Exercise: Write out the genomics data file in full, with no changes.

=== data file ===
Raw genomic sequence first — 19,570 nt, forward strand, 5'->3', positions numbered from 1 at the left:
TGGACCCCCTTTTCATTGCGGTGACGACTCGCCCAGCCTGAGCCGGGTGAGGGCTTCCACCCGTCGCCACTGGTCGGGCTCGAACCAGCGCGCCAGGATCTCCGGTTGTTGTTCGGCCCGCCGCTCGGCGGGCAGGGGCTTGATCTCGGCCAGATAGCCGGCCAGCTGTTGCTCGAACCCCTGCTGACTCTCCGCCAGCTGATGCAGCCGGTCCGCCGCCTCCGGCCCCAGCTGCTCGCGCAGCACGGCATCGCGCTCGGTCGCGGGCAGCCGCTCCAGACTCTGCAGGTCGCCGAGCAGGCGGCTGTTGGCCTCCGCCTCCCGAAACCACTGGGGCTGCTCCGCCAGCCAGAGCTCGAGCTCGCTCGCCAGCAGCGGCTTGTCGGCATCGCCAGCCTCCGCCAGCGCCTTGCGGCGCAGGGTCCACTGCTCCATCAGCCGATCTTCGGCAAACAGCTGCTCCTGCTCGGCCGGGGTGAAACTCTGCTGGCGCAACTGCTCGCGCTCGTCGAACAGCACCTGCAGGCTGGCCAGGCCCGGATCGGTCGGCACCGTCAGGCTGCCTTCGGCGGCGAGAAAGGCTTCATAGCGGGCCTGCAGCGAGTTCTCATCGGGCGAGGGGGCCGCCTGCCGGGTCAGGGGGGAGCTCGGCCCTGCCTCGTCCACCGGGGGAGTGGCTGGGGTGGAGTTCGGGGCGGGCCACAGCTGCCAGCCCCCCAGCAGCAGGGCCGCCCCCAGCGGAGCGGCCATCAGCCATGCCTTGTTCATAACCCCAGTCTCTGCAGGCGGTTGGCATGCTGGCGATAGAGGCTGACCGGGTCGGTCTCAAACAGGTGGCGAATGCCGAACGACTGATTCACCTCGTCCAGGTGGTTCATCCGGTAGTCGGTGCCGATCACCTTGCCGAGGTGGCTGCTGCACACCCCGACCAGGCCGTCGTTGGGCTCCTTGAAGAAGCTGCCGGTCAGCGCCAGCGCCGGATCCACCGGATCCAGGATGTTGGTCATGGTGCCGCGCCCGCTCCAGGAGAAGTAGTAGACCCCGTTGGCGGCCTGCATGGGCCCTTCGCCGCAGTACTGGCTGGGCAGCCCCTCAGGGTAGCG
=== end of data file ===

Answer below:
Raw genomic sequence first — 19,570 nt, forward strand, 5'->3', positions numbered from 1 at the left:
TGGACCCCCTTTTCATTGCGGTGACGACTCGCCCAGCCTGAGCCGGGTGAGGGCTTCCACCCGTCGCCACTGGTCGGGCTCGAACCAGCGCGCCAGGATCTCCGGTTGTTGTTCGGCCCGCCGCTCGGCGGGCAGGGGCTTGATCTCGGCCAGATAGCCGGCCAGCTGTTGCTCGAACCCCTGCTGACTCTCCGCCAGCTGATGCAGCCGGTCCGCCGCCTCCGGCCCCAGCTGCTCGCGCAGCACGGCATCGCGCTCGGTCGCGGGCAGCCGCTCCAGACTCTGCAGGTCGCCGAGCAGGCGGCTGTTGGCCTCCGCCTCCCGAAACCACTGGGGCTGCTCCGCCAGCCAGAGCTCGAGCTCGCTCGCCAGCAGCGGCTTGTCGGCATCGCCAGCCTCCGCCAGCGCCTTGCGGCGCAGGGTCCACTGCTCCATCAGCCGATCTTCGGCAAACAGCTGCTCCTGCTCGGCCGGGGTGAAACTCTGCTGGCGCAACTGCTCGCGCTCGTCGAACAGCACCTGCAGGCTGGCCAGGCCCGGATCGGTCGGCACCGTCAGGCTGCCTTCGGCGGCGAGAAAGGCTTCATAGCGGGCCTGCAGCGAGTTCTCATCGGGCGAGGGGGCCGCCTGCCGGGTCAGGGGGGAGCTCGGCCCTGCCTCGTCCACCGGGGGAGTGGCTGGGGTGGAGTTCGGGGCGGGCCACAGCTGCCAGCCCCCCAGCAGCAGGGCCGCCCCCAGCGGAGCGGCCATCAGCCATGCCTTGTTCATAACCCCAGTCTCTGCAGGCGGTTGGCATGCTGGCGATAGAGGCTGACCGGGTCGGTCTCAAACAGGTGGCGAATGCCGAACGACTGATTCACCTCGTCCAGGTGGTTCATCCGGTAGTCGGTGCCGATCACCTTGCCGAGGTGGCTGCTGCACACCCCGACCAGGCCGTCGTTGGGCTCCTTGAAGAAGCTGCCGGTCAGCGCCAGCGCCGGATCCACCGGATCCAGGATGTTGGTCATGGTGCCGCGCCCGCTCCAGGAGAAGTAGTAGACCCCGTTGGCGGCCTGCATGGGCCCTTCGCCGCAGTACTGGCTGGGCAGCCCCTCAGGGTAGCG